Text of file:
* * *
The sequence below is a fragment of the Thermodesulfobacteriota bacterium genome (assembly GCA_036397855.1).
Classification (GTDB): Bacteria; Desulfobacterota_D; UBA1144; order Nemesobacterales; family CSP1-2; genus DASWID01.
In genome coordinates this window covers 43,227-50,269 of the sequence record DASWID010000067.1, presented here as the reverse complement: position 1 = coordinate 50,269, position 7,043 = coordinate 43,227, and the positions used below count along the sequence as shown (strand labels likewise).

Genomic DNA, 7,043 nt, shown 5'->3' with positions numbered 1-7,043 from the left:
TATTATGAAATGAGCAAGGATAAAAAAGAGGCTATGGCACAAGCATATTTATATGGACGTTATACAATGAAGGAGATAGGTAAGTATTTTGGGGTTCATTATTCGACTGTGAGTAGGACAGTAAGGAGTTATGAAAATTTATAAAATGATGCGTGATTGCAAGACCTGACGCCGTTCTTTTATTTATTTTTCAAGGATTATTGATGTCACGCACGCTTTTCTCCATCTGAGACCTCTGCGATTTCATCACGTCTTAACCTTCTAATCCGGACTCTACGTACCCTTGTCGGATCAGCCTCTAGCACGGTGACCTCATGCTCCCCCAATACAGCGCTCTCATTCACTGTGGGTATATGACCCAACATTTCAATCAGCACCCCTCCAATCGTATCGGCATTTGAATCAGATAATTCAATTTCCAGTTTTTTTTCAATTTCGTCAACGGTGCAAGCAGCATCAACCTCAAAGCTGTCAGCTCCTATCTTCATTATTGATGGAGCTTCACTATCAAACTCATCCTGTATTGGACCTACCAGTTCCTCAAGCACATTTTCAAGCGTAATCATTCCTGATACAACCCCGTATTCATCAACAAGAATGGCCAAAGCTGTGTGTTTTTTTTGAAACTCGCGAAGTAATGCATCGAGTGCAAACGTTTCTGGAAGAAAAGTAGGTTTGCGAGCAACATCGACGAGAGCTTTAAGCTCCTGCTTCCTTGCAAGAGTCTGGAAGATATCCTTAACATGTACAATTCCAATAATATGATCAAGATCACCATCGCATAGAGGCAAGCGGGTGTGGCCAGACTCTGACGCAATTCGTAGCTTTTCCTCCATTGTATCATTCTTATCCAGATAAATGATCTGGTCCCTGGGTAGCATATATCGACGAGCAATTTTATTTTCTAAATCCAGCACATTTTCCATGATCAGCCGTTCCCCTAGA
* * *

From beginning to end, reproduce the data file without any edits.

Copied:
The sequence below is a fragment of the Thermodesulfobacteriota bacterium genome (assembly GCA_036397855.1).
Classification (GTDB): Bacteria; Desulfobacterota_D; UBA1144; order Nemesobacterales; family CSP1-2; genus DASWID01.
In genome coordinates this window covers 43,227-50,269 of the sequence record DASWID010000067.1, presented here as the reverse complement: position 1 = coordinate 50,269, position 7,043 = coordinate 43,227, and the positions used below count along the sequence as shown (strand labels likewise).

Genomic DNA, 7,043 nt, shown 5'->3' with positions numbered 1-7,043 from the left:
TATTATGAAATGAGCAAGGATAAAAAAGAGGCTATGGCACAAGCATATTTATATGGACGTTATACAATGAAGGAGATAGGTAAGTATTTTGGGGTTCATTATTCGACTGTGAGTAGGACAGTAAGGAGTTATGAAAATTTATAAAATGATGCGTGATTGCAAGACCTGACGCCGTTCTTTTATTTATTTTTCAAGGATTATTGATGTCACGCACGCTTTTCTCCATCTGAGACCTCTGCGATTTCATCACGTCTTAACCTTCTAATCCGGACTCTACGTACCCTTGTCGGATCAGCCTCTAGCACGGTGACCTCATGCTCCCCCAATACAGCGCTCTCATTCACTGTGGGTATATGACCCAACATTTCAATCAGCACCCCTCCAATCGTATCGGCATTTGAATCAGATAATTCAATTTCCAGTTTTTTTTCAATTTCGTCAACGGTGCAAGCAGCATCAACCTCAAAGCTGTCAGCTCCTATCTTCATTATTGATGGAGCTTCACTATCAAACTCATCCTGTATTGGACCTACCAGTTCCTCAAGCACATTTTCAAGCGTAATCATTCCTGATACAACCCCGTATTCATCAACAAGAATGGCCAAAGCTGTGTGTTTTTTTTGAAACTCGCGAAGTAATGCATCGAGTGCAAACGTTTCTGGAAGAAAAGTAGGTTTGCGAGCAACATCGACGAGAGCTTTAAGCTCCTGCTTCCTTGCAAGAGTCTGGAAGATATCCTTAACATGTACAATTCCAATAATATGATCAAGATCACCATCGCATAGAGGCAAGCGGGTGTGGCCAGACTCTGACGCAATTCGTAGCTTTTCCTCCATTGTATCATTCTTATCCAGATAAATGATCTGGTCCCTGGGTAGCATATATCGACGAGCAATTTTATTTTCTAAATCCAGCACATTTTCCATGATCAGCCGTTCCCCTAGA